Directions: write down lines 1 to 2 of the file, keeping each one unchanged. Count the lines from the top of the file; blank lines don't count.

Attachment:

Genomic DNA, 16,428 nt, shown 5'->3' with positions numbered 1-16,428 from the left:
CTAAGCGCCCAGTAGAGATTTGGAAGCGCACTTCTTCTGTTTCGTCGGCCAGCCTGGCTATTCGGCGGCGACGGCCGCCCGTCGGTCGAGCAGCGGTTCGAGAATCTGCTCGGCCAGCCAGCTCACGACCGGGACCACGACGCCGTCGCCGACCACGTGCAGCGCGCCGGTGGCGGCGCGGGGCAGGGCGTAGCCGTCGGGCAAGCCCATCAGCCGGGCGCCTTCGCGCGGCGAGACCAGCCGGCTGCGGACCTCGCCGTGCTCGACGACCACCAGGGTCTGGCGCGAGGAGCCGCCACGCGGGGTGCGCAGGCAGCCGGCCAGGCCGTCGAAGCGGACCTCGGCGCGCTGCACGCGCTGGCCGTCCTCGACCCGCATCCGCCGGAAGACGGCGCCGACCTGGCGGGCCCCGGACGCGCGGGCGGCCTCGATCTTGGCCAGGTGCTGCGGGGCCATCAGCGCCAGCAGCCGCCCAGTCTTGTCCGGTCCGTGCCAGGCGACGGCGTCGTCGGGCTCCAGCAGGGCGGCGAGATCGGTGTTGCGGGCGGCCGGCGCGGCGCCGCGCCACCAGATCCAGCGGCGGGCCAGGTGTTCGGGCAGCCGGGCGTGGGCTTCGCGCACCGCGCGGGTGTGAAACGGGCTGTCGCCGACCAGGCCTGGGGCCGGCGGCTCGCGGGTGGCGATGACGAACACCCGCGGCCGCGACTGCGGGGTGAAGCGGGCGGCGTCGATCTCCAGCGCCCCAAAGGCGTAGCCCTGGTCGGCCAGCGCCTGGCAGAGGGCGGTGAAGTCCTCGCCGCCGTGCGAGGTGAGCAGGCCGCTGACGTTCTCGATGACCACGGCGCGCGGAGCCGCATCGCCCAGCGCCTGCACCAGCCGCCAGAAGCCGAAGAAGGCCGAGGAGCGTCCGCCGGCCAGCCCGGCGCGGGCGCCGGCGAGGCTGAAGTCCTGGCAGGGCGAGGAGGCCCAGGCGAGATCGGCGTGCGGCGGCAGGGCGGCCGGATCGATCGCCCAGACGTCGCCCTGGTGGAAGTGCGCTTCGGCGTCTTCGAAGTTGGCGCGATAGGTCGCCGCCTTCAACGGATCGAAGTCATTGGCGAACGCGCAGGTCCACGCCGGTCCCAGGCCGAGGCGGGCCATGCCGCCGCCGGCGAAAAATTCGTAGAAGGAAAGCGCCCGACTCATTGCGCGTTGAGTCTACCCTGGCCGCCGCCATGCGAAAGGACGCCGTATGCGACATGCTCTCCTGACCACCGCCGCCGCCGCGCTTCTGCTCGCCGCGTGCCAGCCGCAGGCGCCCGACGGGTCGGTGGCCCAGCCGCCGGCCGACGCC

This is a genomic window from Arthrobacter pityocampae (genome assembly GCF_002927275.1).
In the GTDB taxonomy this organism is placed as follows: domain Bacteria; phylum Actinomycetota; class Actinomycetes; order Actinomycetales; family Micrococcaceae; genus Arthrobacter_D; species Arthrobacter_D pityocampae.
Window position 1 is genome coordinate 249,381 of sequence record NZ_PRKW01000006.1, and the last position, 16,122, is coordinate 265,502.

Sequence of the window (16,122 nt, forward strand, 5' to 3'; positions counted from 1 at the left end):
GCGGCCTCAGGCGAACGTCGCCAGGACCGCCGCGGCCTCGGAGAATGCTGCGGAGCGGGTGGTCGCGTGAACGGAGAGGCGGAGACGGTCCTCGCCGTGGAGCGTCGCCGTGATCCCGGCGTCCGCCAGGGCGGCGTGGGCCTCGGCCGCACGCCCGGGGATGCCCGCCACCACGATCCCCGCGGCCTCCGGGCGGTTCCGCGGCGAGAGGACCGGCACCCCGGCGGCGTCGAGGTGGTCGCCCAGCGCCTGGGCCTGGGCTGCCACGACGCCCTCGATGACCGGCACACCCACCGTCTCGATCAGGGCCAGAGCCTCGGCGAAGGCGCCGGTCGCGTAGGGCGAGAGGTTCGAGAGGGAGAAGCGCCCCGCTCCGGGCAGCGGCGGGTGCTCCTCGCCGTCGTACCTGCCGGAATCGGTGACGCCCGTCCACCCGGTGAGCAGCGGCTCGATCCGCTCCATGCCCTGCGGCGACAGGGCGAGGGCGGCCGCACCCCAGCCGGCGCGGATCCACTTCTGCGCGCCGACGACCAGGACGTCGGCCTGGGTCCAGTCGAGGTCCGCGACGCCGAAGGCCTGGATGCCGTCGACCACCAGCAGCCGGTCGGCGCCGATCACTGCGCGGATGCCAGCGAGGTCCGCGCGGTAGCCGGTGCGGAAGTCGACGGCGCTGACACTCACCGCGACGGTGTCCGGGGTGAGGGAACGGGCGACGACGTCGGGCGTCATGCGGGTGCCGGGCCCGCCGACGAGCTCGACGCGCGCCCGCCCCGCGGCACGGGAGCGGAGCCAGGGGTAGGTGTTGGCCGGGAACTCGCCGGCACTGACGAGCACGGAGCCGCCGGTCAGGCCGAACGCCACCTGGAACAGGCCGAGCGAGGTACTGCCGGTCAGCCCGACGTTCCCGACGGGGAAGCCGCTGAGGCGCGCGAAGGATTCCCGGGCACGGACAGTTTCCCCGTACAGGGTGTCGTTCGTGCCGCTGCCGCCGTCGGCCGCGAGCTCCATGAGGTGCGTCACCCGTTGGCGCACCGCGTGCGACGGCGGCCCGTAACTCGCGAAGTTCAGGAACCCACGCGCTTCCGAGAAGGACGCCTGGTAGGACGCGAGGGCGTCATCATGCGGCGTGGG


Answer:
Genomic DNA, 16,428 nt, shown 5'->3' with positions numbered 1-16,428 from the left:
CTAAGCGCCCAGTAGAGATTTGGAAGCGCACTTCTTCTGTTTCGTCGGCCAGCCTGGCTATTCGGCGGCGACGGCCGCCCGTCGGTCGAGCAGCGGTTCGAGAATCTGCTCGGCCAGCCAGCTCACGACCGGGACCACGACGCCGTCGCCGACCACGTGCAGCGCGCCGGTGGCGGCGCGGGGCAGGGCGTAGCCGTCGGGCAAGCCCATCAGCCGGGCGCCTTCGCGCGGCGAGACCAGCCGGCTGCGGACCTCGCCGTGCTCGACGACCACCAGGGTCTGGCGCGAGGAGCCGCCACGCGGGGTGCGCAGGCAGCCGGCCAGGCCGTCGAAGCGGACCTCGGCGCGCTGCACGCGCTGGCCGTCCTCGACCCGCATCCGCCGGAAGACGGCGCCGACCTGGCGGGCCCCGGACGCGCGGGCGGCCTCGATCTTGGCCAGGTGCTGCGGGGCCATCAGCGCCAGCAGCCGCCCAGTCTTGTCCGGTCCGTGCCAGGCGACGGCGTCGTCGGGCTCCAGCAGGGCGGCGAGATCGGTGTTGCGGGCGGCCGGCGCGGCGCCGCGCCACCAGATCCAGCGGCGGGCCAGGTGTTCGGGCAGCCGGGCGTGGGCTTCGCGCACCGCGCGGGTGTGAAACGGGCTGTCGCCGACCAGGCCTGGGGCCGGCGGCTCGCGGGTGGCGATGACGAACACCCGCGGCCGCGACTGCGGGGTGAAGCGGGCGGCGTCGATCTCCAGCGCCCCAAAGGCGTAGCCCTGGTCGGCCAGCGCCTGGCAGAGGGCGGTGAAGTCCTCGCCGCCGTGCGAGGTGAGCAGGCCGCTGACGTTCTCGATGACCACGGCGCGCGGAGCCGCATCGCCCAGCGCCTGCACCAGCCGCCAGAAGCCGAAGAAGGCCGAGGAGCGTCCGCCGGCCAGCCCGGCGCGGGCGCCGGCGAGGCTGAAGTCCTGGCAGGGCGAGGAGGCCCAGGCGAGATCGGCGTGCGGCGGCAGGGCGGCCGGATCGATCGCCCAGACGTCGCCCTGGTGGAAGTGCGCTTCGGCGTCTTCGAAGTTGGCGCGATAGGTCGCCGCCTTCAACGGATCGAAGTCATTGGCGAACGCGCAGGTCCACGCCGGTCCCAGGCCGAGGCGGGCCATGCCGCCGCCGGCGAAAAATTCGTAGAAGGAAAGCGCCCGACTCATTGCGCGTTGAGTCTACCCTGGCCGCCGCCATGCGAAAGGACGCCGTATGCGACATGCTCTCCTGACCACCGCCGCCGCCGCGCTTCTGCTCGCCGCGTGCCAGCCGCAGGCGCCCGACGGGTCGGTGGCCCAGCCGCCGGCCGACGCC